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DOMinant workshop, Molde, September 20-22, 2009 Problem statement (2) set of depots a set of identical vehicles: ▪ limited capacity ▪ fixed cost per day ▪ variable cost per mile ▪ each assigned to a depot a set of driver shifts, each ▪ with fixed start and end times ▪ with a fixed cost ▪ assigned to a depot ▪ with an available vehicle

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DOMinant workshop, Molde, September 20-22, 2009 Problem statement (3) set of replenishment stations (certain depots and others) ▪ replenishment time per visit travel time matrix between each pair of locations travel cost matrix between each pair of locations

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DOMinant workshop, Molde, September 20-22, 2009 Problem statement (4) Find at most one vehicle route for each driver shift such that each route starts and ends at the depot associated with the driver each route respects ▪ time windows of visited customers ▪ vehicle capacity including, if needed, visits to replenishment stations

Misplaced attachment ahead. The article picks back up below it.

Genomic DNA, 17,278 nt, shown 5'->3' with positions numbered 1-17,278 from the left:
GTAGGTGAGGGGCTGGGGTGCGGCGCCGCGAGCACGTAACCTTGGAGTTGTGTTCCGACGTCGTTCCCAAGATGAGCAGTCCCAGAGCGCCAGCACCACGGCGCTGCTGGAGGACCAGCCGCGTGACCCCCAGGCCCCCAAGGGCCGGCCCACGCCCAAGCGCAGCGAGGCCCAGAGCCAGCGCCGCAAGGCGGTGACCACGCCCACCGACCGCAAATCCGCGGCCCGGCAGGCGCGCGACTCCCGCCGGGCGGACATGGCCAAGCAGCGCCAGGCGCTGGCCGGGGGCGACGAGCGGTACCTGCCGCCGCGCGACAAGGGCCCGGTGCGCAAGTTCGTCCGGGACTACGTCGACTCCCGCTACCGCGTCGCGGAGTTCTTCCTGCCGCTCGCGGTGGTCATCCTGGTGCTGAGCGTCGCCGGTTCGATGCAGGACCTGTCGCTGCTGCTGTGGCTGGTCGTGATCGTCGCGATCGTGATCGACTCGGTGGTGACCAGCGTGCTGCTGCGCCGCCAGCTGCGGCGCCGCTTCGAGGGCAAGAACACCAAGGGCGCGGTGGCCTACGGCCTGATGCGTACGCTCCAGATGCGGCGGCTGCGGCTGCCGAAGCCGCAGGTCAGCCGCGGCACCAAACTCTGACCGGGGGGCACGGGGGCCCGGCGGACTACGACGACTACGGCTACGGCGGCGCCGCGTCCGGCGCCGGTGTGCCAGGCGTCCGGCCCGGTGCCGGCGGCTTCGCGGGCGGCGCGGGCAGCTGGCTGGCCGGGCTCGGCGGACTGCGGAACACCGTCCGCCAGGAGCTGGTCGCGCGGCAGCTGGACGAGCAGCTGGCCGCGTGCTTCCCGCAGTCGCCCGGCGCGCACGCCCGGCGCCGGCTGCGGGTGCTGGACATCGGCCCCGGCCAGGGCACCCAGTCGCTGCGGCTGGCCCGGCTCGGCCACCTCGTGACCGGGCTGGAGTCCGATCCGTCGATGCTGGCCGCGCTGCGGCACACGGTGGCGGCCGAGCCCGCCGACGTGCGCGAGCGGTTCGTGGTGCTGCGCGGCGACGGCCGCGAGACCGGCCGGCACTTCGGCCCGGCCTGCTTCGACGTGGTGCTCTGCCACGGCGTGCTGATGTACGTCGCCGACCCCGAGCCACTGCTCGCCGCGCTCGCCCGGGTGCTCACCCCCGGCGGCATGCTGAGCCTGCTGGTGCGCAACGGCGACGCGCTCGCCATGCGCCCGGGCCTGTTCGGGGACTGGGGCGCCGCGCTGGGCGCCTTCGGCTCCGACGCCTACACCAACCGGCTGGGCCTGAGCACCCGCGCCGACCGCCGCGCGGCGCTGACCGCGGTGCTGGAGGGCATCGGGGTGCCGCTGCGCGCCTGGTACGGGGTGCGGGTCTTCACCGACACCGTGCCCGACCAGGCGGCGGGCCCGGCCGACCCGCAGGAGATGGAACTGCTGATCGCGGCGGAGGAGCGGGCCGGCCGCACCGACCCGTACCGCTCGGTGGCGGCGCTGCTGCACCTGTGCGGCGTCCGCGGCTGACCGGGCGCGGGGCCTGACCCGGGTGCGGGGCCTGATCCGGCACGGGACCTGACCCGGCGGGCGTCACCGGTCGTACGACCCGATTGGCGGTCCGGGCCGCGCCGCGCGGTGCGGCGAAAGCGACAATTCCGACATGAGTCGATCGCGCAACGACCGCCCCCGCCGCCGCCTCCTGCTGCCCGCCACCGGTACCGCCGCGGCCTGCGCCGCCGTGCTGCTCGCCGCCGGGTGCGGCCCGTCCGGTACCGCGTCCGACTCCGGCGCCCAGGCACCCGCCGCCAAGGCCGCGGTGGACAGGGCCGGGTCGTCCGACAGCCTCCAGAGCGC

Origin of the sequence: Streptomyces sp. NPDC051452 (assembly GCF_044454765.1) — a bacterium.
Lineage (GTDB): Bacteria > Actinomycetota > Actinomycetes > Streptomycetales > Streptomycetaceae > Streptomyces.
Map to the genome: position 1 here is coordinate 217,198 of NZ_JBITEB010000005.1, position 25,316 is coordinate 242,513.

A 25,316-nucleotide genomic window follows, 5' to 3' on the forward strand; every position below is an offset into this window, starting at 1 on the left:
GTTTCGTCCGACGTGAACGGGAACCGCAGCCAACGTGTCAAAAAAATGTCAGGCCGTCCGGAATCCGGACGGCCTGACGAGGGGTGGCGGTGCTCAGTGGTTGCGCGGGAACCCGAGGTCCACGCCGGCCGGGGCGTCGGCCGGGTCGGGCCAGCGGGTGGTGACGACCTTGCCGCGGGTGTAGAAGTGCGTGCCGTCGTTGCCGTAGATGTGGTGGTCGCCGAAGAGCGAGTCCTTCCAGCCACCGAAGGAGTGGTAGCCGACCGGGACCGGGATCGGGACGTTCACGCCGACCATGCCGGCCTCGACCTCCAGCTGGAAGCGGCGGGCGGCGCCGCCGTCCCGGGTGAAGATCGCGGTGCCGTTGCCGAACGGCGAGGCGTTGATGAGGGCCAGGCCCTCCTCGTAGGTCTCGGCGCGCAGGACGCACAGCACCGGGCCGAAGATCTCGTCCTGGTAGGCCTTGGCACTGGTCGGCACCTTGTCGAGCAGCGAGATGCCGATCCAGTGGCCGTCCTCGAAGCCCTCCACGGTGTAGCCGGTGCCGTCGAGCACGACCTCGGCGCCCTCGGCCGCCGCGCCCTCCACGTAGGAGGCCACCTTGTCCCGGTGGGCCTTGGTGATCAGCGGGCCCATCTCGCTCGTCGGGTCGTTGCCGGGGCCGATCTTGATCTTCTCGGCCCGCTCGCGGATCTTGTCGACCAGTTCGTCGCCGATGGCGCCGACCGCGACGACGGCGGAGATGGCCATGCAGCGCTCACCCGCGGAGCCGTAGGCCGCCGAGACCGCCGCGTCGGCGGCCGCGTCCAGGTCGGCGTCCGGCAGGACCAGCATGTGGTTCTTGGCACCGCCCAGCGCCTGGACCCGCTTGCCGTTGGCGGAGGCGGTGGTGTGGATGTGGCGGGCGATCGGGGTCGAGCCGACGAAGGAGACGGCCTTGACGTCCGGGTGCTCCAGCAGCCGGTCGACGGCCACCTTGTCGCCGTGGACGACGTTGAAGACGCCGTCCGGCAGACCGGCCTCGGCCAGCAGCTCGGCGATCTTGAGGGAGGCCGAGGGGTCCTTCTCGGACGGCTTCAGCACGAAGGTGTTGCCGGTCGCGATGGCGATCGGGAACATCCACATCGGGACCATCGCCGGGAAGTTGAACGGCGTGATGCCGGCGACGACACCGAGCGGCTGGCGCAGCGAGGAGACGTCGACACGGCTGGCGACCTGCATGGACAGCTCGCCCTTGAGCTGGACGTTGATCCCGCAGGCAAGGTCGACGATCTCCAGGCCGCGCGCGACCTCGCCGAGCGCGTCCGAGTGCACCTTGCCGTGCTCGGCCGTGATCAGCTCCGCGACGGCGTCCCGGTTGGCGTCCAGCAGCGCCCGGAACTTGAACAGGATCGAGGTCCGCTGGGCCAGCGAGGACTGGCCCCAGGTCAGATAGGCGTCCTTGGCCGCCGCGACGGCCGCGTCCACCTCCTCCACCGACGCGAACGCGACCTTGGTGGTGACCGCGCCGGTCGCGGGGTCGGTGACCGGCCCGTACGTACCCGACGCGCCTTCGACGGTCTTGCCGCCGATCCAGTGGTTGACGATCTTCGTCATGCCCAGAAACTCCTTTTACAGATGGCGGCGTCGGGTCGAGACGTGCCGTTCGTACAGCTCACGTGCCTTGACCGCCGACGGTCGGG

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DOMinant workshop, Molde, September 20-22, 2009 Problem statement (5) each mandatory customer is serviced exactly once ▪ full delivery each optional customer is serviced at most once ▪ full delivery the objectives are ▪ minimize the number of vehicles (fixed cost) ▪ minimize the number of drivers (fixed cost) ▪ minimize total travel costs

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Survey on propane delivery by Dror (2005) ◦ Stochastic inventory routing problem ◦ Multi-period (no optional customers) ◦ 8 to 10 customers per route ◦ No replenishment stations, driver shifts, time windows ◦ Stochastic model Federgruen and Zipkin (1984), Dror and Ball (1987), Dror and Trudeau (1988), Trudeau and Dror (1992) ◦ Markov decision process model Kleywegt et al. (2002, 2004) Adelman (2003, 2004) 11 DOMinant workshop, Molde, September 20-22, 2009

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Petrol stations replenishment ◦ Multiple products ◦ Multiple tank vehicles ◦ 1 to 3 customers per route ◦ No replenishment stations, driver shifts, optional customers ◦ Cornillier et al. (2008), Avella et al. (2004) One period, exact and heuristic ◦ Cornillier et al. (2008) Multi-period (2 to 5 days), heuristic ◦ Cornillier et al. (2009) One period, time windows, heuristic 12 DOMinant workshop, Molde, September 20-22, 2009